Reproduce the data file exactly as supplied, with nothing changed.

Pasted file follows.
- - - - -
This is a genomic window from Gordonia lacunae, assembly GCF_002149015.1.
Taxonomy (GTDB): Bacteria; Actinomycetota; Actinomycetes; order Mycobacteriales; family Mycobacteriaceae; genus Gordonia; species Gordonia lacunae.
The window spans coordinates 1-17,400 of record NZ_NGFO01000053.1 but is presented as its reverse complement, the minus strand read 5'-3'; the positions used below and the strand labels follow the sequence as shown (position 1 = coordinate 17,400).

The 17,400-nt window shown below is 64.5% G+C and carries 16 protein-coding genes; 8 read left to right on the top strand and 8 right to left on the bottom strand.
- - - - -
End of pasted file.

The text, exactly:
This is a genomic window from Gordonia lacunae, assembly GCF_002149015.1.
Taxonomy (GTDB): Bacteria; Actinomycetota; Actinomycetes; order Mycobacteriales; family Mycobacteriaceae; genus Gordonia; species Gordonia lacunae.
The window spans coordinates 1-17,400 of record NZ_NGFO01000053.1 but is presented as its reverse complement, the minus strand read 5'-3'; the positions used below and the strand labels follow the sequence as shown (position 1 = coordinate 17,400).

The 17,400-nt window shown below is 64.5% G+C and carries 16 protein-coding genes; 8 read left to right on the top strand and 8 right to left on the bottom strand.